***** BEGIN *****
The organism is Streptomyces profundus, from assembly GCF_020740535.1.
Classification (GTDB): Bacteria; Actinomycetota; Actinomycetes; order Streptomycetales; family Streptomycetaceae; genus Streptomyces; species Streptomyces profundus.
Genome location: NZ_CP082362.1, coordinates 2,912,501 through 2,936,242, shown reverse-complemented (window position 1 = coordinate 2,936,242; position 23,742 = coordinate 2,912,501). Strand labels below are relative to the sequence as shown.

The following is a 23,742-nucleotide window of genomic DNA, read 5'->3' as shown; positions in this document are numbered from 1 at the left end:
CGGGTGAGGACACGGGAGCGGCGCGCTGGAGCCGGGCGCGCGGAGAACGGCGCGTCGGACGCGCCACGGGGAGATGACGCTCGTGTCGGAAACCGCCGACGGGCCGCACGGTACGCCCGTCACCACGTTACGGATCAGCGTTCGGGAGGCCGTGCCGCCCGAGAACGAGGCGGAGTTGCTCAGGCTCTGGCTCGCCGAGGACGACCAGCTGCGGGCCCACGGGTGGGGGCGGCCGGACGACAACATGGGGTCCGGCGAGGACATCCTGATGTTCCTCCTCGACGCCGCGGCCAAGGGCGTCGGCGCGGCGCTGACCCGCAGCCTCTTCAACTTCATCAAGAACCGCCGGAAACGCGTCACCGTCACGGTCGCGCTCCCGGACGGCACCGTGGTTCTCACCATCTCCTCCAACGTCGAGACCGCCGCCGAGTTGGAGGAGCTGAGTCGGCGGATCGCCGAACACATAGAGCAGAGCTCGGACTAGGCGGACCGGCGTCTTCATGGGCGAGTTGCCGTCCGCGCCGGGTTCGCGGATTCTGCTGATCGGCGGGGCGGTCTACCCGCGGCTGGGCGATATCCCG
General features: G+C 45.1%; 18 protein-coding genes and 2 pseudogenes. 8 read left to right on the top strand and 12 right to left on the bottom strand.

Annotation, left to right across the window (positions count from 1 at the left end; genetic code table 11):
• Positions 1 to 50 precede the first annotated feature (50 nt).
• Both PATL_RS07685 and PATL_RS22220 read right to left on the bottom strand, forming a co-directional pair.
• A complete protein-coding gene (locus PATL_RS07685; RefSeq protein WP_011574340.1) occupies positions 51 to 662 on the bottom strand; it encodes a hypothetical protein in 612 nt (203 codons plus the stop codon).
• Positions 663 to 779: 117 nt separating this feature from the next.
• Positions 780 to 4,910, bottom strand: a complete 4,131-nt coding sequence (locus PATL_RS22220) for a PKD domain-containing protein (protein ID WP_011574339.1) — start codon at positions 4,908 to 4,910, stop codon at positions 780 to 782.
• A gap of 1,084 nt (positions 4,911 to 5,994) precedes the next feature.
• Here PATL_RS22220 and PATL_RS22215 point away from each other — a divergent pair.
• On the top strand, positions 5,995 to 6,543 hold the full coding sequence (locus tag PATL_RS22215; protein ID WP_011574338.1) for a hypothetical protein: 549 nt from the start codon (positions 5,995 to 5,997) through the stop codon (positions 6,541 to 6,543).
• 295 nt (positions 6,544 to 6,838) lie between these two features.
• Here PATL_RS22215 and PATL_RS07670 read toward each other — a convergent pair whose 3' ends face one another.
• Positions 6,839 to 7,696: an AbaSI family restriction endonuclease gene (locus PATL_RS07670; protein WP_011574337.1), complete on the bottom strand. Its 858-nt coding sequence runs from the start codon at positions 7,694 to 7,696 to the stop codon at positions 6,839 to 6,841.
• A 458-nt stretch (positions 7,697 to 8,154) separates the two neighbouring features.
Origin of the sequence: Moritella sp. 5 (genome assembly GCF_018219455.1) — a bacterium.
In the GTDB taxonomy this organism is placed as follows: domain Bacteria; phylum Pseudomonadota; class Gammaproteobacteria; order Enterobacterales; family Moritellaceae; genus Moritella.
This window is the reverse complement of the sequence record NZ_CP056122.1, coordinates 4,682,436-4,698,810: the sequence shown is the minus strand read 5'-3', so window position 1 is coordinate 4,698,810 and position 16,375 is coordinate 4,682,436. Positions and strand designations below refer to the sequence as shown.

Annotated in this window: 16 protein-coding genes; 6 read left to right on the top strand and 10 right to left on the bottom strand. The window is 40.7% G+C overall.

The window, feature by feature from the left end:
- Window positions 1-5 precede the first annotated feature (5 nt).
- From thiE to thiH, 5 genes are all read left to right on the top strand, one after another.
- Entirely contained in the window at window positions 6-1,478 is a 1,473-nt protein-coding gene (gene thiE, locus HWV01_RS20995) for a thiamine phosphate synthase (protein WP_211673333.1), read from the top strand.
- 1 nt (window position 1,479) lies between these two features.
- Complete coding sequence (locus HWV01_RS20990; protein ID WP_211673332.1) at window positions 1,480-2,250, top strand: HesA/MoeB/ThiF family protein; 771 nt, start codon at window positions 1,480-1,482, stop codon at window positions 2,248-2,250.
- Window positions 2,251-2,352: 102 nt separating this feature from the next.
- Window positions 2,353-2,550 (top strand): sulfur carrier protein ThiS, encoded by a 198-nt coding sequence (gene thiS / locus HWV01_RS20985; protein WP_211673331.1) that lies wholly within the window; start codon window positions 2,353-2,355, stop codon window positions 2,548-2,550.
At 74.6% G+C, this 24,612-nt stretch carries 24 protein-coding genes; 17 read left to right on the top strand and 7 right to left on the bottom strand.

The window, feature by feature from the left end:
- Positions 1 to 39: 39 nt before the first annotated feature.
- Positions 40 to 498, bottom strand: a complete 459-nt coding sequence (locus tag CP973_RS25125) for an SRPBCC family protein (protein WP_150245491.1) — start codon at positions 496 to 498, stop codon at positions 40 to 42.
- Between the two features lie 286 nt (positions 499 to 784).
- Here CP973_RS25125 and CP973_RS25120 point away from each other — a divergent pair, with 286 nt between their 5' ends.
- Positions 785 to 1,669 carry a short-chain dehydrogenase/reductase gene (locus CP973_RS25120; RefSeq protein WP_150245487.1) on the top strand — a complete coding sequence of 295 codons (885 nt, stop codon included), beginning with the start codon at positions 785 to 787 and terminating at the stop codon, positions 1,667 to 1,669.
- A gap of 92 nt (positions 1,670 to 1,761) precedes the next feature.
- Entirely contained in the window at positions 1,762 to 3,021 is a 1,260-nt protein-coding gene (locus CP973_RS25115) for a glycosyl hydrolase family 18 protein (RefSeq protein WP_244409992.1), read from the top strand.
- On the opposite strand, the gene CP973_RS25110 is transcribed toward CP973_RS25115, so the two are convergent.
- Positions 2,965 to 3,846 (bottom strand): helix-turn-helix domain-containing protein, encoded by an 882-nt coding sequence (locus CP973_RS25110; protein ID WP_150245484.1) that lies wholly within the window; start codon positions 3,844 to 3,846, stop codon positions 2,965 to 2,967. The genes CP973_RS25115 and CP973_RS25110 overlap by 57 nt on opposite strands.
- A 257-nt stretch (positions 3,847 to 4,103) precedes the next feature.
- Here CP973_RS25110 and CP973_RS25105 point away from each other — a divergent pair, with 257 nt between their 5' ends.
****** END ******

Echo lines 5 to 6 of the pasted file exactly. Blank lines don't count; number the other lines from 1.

CGGGTGAGGACACGGGAGCGGCGCGCTGGAGCCGGGCGCGCGGAGAACGGCGCGTCGGACGCGCCACGGGGAGATGACGCTCGTGTCGGAAACCGCCGACGGGCCGCACGGTACGCCCGTCACCACGTTACGGATCAGCGTTCGGGAGGCCGTGCCGCCCGAGAACGAGGCGGAGTTGCTCAGGCTCTGGCTCGCCGAGGACGACCAGCTGCGGGCCCACGGGTGGGGGCGGCCGGACGACAACATGGGGTCCGGCGAGGACATCCTGATGTTCCTCCTCGACGCCGCGGCCAAGGGCGTCGGCGCGGCGCTGACCCGCAGCCTCTTCAACTTCATCAAGAACCGCCGGAAACGCGTCACCGTCACGGTCGCGCTCCCGGACGGCACCGTGGTTCTCACCATCTCCTCCAACGTCGAGACCGCCGCCGAGTTGGAGGAGCTGAGTCGGCGGATCGCCGAACACATAGAGCAGAGCTCGGACTAGGCGGACCGGCGTCTTCATGGGCGAGTTGCCGTCCGCGCCGGGTTCGCGGATTCTGCTGATCGGCGGGGCGGTCTACCCGCGGCTGGGCGATATCCCG
General features: G+C 45.1%; 18 protein-coding genes and 2 pseudogenes. 8 read left to right on the top strand and 12 right to left on the bottom strand.